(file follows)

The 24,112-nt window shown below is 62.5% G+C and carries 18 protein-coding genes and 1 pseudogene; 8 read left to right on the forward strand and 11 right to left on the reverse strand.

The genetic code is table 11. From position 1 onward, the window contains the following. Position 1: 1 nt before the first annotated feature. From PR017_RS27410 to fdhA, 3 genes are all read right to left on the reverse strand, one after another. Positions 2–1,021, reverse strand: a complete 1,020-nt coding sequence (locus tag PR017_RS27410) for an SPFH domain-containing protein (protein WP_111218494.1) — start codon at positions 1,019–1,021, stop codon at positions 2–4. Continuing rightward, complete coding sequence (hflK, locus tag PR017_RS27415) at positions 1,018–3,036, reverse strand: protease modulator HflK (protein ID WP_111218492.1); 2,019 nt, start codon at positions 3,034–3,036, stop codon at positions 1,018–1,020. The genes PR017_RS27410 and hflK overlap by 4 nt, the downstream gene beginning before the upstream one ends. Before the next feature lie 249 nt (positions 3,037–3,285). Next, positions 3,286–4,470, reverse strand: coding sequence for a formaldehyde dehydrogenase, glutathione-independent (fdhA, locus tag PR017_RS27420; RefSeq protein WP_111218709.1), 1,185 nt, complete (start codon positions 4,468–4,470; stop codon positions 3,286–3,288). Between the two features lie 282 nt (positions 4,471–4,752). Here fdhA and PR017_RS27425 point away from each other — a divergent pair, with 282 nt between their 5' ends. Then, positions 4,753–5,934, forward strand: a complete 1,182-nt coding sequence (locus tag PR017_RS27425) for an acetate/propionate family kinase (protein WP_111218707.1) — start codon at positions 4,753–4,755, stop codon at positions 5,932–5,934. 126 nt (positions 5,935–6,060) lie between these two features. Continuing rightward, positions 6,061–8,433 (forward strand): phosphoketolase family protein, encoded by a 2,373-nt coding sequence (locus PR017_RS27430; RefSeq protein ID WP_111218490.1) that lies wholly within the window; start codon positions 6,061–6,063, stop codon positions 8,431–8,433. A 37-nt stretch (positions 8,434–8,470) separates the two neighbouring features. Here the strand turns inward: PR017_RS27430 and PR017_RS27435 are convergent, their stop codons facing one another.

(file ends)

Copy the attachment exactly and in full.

The 24,112-nt window shown below is 62.5% G+C and carries 18 protein-coding genes and 1 pseudogene; 8 read left to right on the forward strand and 11 right to left on the reverse strand.

The genetic code is table 11. From position 1 onward, the window contains the following. Position 1: 1 nt before the first annotated feature. From PR017_RS27410 to fdhA, 3 genes are all read right to left on the reverse strand, one after another. Positions 2–1,021, reverse strand: a complete 1,020-nt coding sequence (locus tag PR017_RS27410) for an SPFH domain-containing protein (protein WP_111218494.1) — start codon at positions 1,019–1,021, stop codon at positions 2–4. Continuing rightward, complete coding sequence (hflK, locus tag PR017_RS27415) at positions 1,018–3,036, reverse strand: protease modulator HflK (protein ID WP_111218492.1); 2,019 nt, start codon at positions 3,034–3,036, stop codon at positions 1,018–1,020. The genes PR017_RS27410 and hflK overlap by 4 nt, the downstream gene beginning before the upstream one ends. Before the next feature lie 249 nt (positions 3,037–3,285). Next, positions 3,286–4,470, reverse strand: coding sequence for a formaldehyde dehydrogenase, glutathione-independent (fdhA, locus tag PR017_RS27420; RefSeq protein WP_111218709.1), 1,185 nt, complete (start codon positions 4,468–4,470; stop codon positions 3,286–3,288). Between the two features lie 282 nt (positions 4,471–4,752). Here fdhA and PR017_RS27425 point away from each other — a divergent pair, with 282 nt between their 5' ends. Then, positions 4,753–5,934, forward strand: a complete 1,182-nt coding sequence (locus tag PR017_RS27425) for an acetate/propionate family kinase (protein WP_111218707.1) — start codon at positions 4,753–4,755, stop codon at positions 5,932–5,934. 126 nt (positions 5,935–6,060) lie between these two features. Continuing rightward, positions 6,061–8,433 (forward strand): phosphoketolase family protein, encoded by a 2,373-nt coding sequence (locus PR017_RS27430; RefSeq protein ID WP_111218490.1) that lies wholly within the window; start codon positions 6,061–6,063, stop codon positions 8,431–8,433. A 37-nt stretch (positions 8,434–8,470) separates the two neighbouring features. Here the strand turns inward: PR017_RS27430 and PR017_RS27435 are convergent, their stop codons facing one another.